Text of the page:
Little is known about the in vivo functions of either RASSF9 or RASSF10 in other species. Xenopus RASSF10 is prominently expressed in the brain and other neural tissues of tadpoles, potentially indicating a function in neurogenesis, a process where ACDs are known to take place. Interestingly, mouse RASSF9 shows a cell-specific expression in keratinocytes of the skin and loss of RASSF9 results in differentiation defects of the stratified epidermis. Considering that Par3 is required for ACD of basal layer progenitors of the stratified epidermis this raises the exciting prospect that RASSF9 might regulate ACD in the mammalian skin (Banerjee, 2017).
The polarization of cells and tissues is essential for their architecture and ultimately allows them to fulfill their function. The polarity machinery can be considered as a series of modules that are combined in a cell or tissue-specific manner, and hence requires specific factors that can create a polarity network appropriate to each tissue and cell type. This study has identified Meru as an SOP-specific factor, which is able to link PCP (Fz-Dsh) with apical-basal polarity (Baz). The PCP proteins Vang and Pk promote the positioning of the opposing Dlg-Pins-Gαi complex. Although Vang can directly bind to Dlg, the SOP and neuroblast-specific factor, Banderuola (aka Wide Awake) was recently shown to be required for Dlg localization and could thus constitute a link between the two polarity systems on the opposite side of the cortex (Banerjee, 2017).
There is increasing evidence that cell-type specific rewiring of the polarity modules may be a widespread phenomenon. For instance, in different parts of the embryonic epidermis, Baz is planar polarized by Rho-kinase or by the Fat-PCP pathway, while in the retina, Vang is responsible for Baz polarization. Apical-basal polarity can also operate upstream of PCP in some systems, as in Drosophila photoreceptor specification, where aPKC restricts Fz activity by inhibitory phosphorylation in a subset of photoreceptor precursors. Thus, tissue-specific factors are likely to operate in a number of different contexts (Banerjee, 2017).
The interplay between PCP and apical-basal polarity is also evident in other species, as Dishevelled has been reported to promote axon differentiation in rat hippocampal neurons by stabilizing aPKC, while Xenopus Dishevelled is required for Lethal giant larvae (Lgl) basal localization in the ectoderm. Interestingly, both mammalian Par3 and the Vang homologue Vangl2 are required for progenitor cell ACD in the developing mouse neocortex, raising the question as to whether PCP and apical-basal polarity are also connected in mammalian ACDs. It is therefore proposed that tissue-specific factors such as Meru might enable the diversity and plasticity observed across different polarized cells and tissues by rewiring the core polarity systems (Banerjee, 2017).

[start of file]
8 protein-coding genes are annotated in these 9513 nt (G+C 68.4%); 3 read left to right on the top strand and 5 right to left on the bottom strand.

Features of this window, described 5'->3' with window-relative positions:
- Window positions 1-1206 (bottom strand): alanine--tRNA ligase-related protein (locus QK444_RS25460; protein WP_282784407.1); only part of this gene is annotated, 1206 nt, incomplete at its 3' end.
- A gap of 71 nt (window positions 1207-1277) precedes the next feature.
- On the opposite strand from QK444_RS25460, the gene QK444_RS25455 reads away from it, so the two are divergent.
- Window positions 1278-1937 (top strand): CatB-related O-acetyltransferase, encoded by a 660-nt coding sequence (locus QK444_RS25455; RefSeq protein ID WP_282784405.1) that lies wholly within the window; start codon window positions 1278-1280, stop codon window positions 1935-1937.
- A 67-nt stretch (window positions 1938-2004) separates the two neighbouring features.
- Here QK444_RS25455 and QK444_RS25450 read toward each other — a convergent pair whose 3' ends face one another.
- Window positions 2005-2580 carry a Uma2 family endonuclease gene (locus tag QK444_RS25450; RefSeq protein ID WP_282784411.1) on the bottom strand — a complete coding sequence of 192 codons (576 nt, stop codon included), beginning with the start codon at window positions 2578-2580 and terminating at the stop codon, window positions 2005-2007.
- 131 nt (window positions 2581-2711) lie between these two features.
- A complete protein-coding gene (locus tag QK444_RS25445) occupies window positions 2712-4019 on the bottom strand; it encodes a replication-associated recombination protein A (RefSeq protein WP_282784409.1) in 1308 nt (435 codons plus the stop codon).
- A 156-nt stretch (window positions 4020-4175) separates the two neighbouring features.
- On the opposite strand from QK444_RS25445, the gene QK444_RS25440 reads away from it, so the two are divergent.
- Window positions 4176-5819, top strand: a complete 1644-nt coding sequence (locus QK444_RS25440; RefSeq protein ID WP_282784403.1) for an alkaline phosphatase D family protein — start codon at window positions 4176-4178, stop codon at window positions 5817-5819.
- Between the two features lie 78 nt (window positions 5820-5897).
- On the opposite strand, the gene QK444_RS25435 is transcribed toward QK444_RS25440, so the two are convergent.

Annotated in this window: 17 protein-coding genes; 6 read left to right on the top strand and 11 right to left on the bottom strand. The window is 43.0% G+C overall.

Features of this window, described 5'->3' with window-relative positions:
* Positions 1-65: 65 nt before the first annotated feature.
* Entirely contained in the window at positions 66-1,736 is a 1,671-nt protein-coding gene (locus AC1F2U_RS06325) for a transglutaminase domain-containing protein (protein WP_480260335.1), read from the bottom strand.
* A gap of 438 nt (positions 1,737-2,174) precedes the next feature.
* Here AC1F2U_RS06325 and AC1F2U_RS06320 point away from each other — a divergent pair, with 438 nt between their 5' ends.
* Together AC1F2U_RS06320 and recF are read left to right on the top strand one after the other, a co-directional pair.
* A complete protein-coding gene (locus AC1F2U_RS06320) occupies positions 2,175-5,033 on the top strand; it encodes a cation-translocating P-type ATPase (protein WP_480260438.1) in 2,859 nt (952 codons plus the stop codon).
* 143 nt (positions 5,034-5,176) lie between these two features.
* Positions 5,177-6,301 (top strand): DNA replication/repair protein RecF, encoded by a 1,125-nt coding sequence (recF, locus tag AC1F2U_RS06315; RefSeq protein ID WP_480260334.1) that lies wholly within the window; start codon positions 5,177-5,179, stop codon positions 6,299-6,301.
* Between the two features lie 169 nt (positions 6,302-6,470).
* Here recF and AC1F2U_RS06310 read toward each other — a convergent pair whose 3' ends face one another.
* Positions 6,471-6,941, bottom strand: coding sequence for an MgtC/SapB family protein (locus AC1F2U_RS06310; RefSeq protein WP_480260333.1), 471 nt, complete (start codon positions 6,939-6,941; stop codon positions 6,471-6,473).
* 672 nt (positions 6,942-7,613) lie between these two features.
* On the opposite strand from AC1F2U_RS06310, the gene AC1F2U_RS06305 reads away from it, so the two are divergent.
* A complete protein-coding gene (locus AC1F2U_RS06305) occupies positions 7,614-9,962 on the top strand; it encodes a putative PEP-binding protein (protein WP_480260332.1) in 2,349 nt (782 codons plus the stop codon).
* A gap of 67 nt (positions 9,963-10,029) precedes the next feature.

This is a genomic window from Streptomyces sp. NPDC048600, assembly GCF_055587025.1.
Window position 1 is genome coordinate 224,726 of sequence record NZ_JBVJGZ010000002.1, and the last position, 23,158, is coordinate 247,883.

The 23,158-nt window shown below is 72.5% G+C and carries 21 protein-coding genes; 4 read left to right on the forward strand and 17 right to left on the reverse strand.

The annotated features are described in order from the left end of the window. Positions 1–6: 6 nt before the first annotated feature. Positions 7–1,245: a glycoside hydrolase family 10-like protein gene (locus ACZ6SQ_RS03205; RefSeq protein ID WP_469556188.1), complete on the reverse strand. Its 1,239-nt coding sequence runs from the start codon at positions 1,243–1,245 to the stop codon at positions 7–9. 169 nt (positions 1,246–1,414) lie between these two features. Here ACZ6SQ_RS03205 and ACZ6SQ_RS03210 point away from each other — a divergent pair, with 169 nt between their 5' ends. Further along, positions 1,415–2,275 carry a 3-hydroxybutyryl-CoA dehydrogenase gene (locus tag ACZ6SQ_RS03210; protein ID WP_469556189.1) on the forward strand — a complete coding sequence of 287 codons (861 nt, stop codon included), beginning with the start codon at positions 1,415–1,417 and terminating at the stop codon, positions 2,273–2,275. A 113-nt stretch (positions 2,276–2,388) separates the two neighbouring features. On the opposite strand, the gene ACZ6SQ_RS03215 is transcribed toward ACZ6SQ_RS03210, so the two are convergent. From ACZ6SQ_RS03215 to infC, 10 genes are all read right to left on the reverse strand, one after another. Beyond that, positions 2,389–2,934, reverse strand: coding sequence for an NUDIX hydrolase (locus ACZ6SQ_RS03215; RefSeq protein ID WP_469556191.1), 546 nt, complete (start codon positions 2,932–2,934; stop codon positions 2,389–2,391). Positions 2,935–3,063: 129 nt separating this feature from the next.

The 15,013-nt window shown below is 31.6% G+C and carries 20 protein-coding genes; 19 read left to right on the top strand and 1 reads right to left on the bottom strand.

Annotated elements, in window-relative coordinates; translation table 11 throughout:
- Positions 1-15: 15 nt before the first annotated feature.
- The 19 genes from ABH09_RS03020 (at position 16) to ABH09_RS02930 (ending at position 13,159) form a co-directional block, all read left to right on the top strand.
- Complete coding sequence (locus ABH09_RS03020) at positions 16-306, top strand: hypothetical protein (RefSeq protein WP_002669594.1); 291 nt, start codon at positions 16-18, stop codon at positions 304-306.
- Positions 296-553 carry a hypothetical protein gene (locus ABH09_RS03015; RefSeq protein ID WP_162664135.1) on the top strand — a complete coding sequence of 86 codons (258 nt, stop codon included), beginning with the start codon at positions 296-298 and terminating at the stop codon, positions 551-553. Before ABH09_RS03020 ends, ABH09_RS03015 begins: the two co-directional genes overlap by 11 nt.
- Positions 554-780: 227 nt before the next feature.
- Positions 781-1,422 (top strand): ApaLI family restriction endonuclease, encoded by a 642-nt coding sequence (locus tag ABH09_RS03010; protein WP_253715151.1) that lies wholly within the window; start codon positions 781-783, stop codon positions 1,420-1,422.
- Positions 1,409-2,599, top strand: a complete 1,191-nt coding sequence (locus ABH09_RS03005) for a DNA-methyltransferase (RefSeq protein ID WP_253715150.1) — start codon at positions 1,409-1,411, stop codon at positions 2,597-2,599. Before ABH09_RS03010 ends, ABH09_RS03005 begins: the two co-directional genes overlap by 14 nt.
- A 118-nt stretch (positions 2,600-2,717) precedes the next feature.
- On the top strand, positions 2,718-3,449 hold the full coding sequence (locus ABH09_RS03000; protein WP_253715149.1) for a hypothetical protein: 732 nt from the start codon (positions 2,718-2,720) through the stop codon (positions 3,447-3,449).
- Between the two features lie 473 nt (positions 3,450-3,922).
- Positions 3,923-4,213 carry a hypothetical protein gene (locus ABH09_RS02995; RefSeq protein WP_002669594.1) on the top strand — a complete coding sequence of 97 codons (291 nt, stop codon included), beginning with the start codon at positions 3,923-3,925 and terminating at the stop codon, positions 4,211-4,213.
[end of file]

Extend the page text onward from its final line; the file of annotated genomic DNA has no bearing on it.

Search PubMed for articles about Drosophila Meru
Banerjee, J. J., Aerne, B. L., Holder, M. V., Hauri, S., Gstaiger, M. and Tapon, N. (2017). Meru couples planar cell polarity with apical-basal polarity during asymmetric cell division. Elife 6. PubMed ID: 28665270
Hauri, S., Wepf, A., van Drogen, A., Varjosalo, M., Tapon, N., Aebersold, R. and Gstaiger, M. (2013). Interaction proteome of human Hippo signaling: modular control of the co-activator YAP1. Mol Syst Biol 9: 713. PubMed ID: 24366813
Langton, P. F., Colombani, J., Chan, E. H., Wepf, A., Gstaiger, M. and Tapon, N. (2009). The dASPP-dRASSF8 complex regulates cell-cell adhesion during Drosophila retinal morphogenesis. Curr Biol 19(23): 1969-1978. PubMed ID: 19931458
Reeves, N. and Posakony, J. W. (2005). Genetic programs activated by proneural proteins in the developing Drosophila PNS. Dev Cell 8(3): 413-425. PubMed ID: 15737936
Zaessinger, S., Zhou, Y., Bray, S. J., Tapon, N. and Djiane, A. (2015). Drosophila MAGI interacts with RASSF8 to regulate E-Cadherin-based adherens junctions in the developing eye. Development 142(6): 1102-1112. PubMed ID: 25725070
date revised: 15 September 2017